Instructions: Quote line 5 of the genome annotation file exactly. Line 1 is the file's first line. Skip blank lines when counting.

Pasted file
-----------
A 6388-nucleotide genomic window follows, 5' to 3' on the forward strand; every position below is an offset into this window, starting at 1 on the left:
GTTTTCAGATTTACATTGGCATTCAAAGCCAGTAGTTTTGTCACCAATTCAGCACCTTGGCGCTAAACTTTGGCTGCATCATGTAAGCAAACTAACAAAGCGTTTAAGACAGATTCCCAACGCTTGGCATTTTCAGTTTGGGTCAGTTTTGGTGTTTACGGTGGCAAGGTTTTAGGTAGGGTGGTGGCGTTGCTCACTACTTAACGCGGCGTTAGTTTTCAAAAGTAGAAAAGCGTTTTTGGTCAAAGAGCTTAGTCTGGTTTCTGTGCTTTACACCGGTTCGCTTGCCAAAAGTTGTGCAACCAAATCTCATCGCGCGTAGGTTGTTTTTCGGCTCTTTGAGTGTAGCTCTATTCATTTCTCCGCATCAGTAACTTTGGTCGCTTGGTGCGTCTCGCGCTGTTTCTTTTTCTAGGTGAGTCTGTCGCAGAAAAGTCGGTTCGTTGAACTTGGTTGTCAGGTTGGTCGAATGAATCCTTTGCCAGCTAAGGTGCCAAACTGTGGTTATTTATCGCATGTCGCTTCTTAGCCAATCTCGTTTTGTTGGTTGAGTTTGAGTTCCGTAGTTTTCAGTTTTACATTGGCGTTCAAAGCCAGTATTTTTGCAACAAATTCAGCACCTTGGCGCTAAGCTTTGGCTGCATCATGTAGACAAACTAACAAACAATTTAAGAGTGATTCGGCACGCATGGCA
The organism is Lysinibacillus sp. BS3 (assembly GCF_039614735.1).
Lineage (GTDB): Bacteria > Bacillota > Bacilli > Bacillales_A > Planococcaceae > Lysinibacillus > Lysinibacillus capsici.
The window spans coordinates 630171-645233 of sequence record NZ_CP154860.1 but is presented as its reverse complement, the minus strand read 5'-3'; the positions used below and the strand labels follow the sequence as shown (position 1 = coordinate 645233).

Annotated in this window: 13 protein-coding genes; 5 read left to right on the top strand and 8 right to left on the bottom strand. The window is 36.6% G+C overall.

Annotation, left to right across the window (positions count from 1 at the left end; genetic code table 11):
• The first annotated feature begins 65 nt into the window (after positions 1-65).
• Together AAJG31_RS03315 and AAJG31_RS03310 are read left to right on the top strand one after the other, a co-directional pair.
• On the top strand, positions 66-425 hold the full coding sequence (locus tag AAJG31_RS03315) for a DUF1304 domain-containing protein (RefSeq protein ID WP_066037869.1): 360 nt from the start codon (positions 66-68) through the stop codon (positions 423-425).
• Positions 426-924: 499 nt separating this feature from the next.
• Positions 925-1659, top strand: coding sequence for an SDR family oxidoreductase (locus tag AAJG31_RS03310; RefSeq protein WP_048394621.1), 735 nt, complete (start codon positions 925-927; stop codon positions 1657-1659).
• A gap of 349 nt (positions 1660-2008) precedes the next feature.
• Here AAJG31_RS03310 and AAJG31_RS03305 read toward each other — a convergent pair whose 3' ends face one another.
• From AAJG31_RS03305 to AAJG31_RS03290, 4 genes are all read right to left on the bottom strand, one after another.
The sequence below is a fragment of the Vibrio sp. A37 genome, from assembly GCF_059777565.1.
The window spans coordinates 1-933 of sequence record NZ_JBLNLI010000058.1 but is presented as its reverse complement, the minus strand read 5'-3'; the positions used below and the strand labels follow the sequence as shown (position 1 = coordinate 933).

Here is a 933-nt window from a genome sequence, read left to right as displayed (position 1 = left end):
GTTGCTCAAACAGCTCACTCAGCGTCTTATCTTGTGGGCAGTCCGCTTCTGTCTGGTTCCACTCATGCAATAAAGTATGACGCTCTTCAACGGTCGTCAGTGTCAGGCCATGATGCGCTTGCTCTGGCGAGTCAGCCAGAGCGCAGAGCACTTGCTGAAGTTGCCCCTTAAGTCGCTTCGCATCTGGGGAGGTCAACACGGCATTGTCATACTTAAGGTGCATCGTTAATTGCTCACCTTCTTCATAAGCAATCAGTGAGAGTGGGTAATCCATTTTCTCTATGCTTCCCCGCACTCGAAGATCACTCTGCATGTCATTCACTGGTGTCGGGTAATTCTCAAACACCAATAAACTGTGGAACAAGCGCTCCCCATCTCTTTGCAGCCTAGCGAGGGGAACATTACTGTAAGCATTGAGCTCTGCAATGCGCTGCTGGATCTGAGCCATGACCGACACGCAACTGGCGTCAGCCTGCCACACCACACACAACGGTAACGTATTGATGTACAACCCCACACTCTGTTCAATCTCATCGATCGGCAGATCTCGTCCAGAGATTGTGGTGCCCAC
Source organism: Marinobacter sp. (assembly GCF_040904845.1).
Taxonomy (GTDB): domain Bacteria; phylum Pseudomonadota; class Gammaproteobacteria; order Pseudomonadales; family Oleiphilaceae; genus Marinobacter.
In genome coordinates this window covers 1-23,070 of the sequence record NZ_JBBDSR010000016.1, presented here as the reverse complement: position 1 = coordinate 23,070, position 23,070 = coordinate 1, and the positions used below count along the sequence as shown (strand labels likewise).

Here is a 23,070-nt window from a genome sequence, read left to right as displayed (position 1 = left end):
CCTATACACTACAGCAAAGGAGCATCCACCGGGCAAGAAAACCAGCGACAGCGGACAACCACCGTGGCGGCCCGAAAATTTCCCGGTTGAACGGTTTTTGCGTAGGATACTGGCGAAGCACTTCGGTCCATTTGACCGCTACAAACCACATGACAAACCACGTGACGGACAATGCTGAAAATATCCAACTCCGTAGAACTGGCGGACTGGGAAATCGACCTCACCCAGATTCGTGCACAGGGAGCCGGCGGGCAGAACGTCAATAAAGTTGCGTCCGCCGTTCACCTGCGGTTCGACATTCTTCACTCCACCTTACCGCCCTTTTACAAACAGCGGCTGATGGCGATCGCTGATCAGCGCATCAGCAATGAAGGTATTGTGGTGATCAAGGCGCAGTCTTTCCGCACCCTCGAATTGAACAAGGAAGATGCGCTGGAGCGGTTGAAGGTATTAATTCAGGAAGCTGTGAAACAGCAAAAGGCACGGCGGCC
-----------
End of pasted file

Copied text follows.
The window spans coordinates 630171-645233 of sequence record NZ_CP154860.1 but is presented as its reverse complement, the minus strand read 5'-3'; the positions used below and the strand labels follow the sequence as shown (position 1 = coordinate 645233).